MONTICELLO, NY — I frequently thought that life ended after the age of 65. With the aches and pains. From doctor visit to doctor visit. The boredom and non-stop complaining about all the crises …
MONTICELLO, NY — I frequently thought that life ended after the age of 65. With the aches and pains. From doctor visit to doctor visit. The boredom and non-stop complaining about all the crises in the world.
Until I noticed that my mom, Sheila Zayas of Liberty, was happier than ever, that she had this glow to her that I never saw growing up, and is a pleasure to be around. She goes out and parties with her friends often, and has more of a life than I ever had. I found myself, a 44-year-old in my prime, begging my mom to let me hang out with her and her friends. All this, ever since she waved goodbye to the workforce.
What’s her secret? Just a lack of work, or something deeper, more meaningful? It’s as if she and her friends found the fountain of youth, what we all long for. To be happier and more full of life as we age.
I recently sat down with my mom and her retiree friends, during their favorite pastime of playing a card game called canasta, to talk to them about how to find the secret of joy, and how we all can bring this joy to our everyday lives.
I asked my mom what joy means to her, and she responded, “Joy is having bliss in your heart.”
Some might say that this means joy cannot be found in a single activity, but rather joy is a state of being. A state of being that follows you around wherever you go. That might explain the sparkles I see in the eyes of my mom and her friends.
And how do you get to this state of “bliss in your heart?” I asked.
“Every single moment of every day, I can make the decision to either be joyful, or depressed and down on myself. And I really try to make the decision to be up” she said.
How do you shift your perspective?
She said that she must remind herself, “Oh that’s right, it’s gonna pass. Whatever I’m going through, whatever feelings I might have—in a week, I’m gonna forget about them.”
Just like the old saying, “This too shall pass.” That’s the motto that Mom goes by to help her stay in this blissful state of being.
When I asked Bobbi Rudick, of Kiamesha Lake, NY, if she had her down moments, she replied, “I have my moments. A lot of it comes from yourself, your perception of something that might not even be true, but you built it up in your head.”
She continued to discuss how she gets out of those downtimes. “I think girlfriends are very important. They lift you up. They’re there to listen to you… I’m a talker, and if something’s wrong, I find someone to talk to.”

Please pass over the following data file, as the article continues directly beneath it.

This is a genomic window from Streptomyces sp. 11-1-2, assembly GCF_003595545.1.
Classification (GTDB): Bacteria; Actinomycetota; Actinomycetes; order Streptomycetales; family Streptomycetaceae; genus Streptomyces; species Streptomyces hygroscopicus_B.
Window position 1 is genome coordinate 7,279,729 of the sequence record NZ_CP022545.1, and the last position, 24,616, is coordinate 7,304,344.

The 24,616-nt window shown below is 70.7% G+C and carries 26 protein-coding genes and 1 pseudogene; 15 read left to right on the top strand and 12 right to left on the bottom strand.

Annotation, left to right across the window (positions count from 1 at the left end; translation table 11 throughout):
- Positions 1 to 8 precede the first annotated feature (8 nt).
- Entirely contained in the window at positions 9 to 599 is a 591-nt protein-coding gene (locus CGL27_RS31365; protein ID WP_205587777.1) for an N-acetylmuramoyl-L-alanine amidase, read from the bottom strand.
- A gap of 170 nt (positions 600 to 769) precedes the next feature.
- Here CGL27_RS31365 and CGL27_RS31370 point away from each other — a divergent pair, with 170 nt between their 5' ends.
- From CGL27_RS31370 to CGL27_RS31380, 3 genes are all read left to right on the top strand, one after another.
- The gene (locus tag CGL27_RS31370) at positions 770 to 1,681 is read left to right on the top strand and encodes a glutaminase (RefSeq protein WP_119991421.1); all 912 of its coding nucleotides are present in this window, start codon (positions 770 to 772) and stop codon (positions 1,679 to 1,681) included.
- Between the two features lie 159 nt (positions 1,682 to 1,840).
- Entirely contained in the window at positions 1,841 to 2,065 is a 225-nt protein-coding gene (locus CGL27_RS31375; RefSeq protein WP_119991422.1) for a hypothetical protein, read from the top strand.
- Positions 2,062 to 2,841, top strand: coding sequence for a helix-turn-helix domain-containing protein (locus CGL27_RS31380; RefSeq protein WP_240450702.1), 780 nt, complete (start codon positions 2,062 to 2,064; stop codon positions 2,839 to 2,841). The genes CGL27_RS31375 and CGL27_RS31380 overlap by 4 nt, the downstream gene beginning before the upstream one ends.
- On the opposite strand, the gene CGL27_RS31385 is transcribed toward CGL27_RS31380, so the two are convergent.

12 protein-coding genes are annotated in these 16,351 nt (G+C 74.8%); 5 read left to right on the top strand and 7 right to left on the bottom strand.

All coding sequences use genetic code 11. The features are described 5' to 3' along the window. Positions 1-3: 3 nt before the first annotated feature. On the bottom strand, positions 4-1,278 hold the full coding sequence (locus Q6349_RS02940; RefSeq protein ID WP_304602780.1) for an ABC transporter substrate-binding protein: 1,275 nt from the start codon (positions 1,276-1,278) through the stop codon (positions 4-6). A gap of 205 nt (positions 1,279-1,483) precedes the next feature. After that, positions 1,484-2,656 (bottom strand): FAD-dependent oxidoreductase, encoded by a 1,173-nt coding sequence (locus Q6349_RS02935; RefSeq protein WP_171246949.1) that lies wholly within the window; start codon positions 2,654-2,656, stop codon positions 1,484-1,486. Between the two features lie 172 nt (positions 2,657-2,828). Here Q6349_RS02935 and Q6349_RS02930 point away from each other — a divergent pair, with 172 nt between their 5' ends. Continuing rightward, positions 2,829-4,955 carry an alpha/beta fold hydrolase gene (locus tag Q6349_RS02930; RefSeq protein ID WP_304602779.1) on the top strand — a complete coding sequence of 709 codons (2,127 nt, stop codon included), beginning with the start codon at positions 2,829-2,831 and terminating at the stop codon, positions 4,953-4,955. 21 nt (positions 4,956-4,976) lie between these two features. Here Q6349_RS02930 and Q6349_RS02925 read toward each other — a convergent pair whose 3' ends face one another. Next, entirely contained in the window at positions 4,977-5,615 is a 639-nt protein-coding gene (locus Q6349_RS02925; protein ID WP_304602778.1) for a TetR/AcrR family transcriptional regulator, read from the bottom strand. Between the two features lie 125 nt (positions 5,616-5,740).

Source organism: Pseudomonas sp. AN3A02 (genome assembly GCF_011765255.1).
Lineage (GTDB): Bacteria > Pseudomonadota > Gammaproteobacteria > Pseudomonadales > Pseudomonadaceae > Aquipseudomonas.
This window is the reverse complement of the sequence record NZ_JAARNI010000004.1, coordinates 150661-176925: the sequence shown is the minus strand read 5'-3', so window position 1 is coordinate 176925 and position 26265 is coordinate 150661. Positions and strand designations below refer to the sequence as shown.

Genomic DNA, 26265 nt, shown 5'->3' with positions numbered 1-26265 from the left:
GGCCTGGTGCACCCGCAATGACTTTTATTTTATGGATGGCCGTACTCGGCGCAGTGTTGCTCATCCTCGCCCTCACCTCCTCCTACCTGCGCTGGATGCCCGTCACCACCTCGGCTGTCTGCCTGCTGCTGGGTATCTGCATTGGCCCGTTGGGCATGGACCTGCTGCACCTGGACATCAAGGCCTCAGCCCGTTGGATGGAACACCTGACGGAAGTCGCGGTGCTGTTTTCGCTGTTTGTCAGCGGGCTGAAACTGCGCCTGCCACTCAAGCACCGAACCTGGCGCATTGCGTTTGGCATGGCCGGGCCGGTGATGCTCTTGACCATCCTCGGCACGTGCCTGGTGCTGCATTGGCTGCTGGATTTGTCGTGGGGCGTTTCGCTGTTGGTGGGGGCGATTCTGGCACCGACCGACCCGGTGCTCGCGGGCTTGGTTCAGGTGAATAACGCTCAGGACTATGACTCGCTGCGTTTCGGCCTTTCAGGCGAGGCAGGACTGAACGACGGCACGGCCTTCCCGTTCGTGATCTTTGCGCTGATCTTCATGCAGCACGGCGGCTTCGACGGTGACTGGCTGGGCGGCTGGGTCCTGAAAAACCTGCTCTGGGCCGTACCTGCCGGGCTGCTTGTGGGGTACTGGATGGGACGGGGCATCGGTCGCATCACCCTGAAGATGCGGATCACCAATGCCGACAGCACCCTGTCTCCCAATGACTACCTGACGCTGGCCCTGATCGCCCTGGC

As I was going around the table, this seemed to be a common theme for all the ladies with their glowing smiles, as they tried to remember whose turn it was. They agreed that their connections are the most important part of the games they play.
“In retirement, with my personal friends, they’ve all moved away,” said Jeanette Rosenblum of Monticello. “And so, at this time in my life, it has given me the opportunity to meet friends I never would have talked to. It gives [me] the ability to meet people that [I] never would have met before.”
When asked about the benefit of these close relationships, Fran Greenfield of White Lake, NY, said, “Laughing and feeling like you’re part of a group. That you’re accepted.”
Some might agree that it’s about having that sense of belonging to something bigger than yourself.
Fran added, with the famous sparkle in her eyes, “And we all want love. It doesn’t have to be sexual love.”
While Jeanette murmured, “Sexual love isn’t too bad either.”
With a roar of laughter so loud I had to ask Jeanette to repeat what she said. Some could relate to the joke; for others, it has been a while. Either way, you could tell that they all had a great sense of humor.
Which was another important aspect of joy they all agreed about—laughter. Not taking yourself or life so seriously is a key ingredient to happiness. Something else that we can all take in to enhance our everyday lives.
As the fifth Golden Girl, Joyce Garber of Ferndale, NY, entered the home to play cards—party-hopping from another party she just attended—I sat her down to discuss what joy meant to her and how we can all find this fountain of youth within us.
“Joy is the enhancement of your experiences and your relationships.” She added, “What brings joy is people who you connect with, who get you as much as you get them.”
And the interpersonal relationship theme continued.
Joyce talked about many things that brought her joy, besides playing cards—animals, painting and camping.
When I asked her what brought her joy in the games that she frequently played, she responded, “Well, I love to win. Any game I play, I want to win.”
Now there you go. Pure and wholehearted honesty. Winning can bring out joy.
Joyce also said that she hasn’t necessarily been happier since retirement. “I make my happiness. When I was working, I loved working. I loved my patients. I never had a patient I was bored with.”
The perspective shift again. Maybe it’s not so much retirement, but the pure wisdom that comes with age.
Let us all take in this wisdom, no matter where we are in life. Let us all shift our perspectives to the positive, find those interpersonal connections, laugh, talk it out, love, find acceptance, and of course, play games to win.
Then we can all embody this joy, that “bliss in our hearts,” this holiday season.
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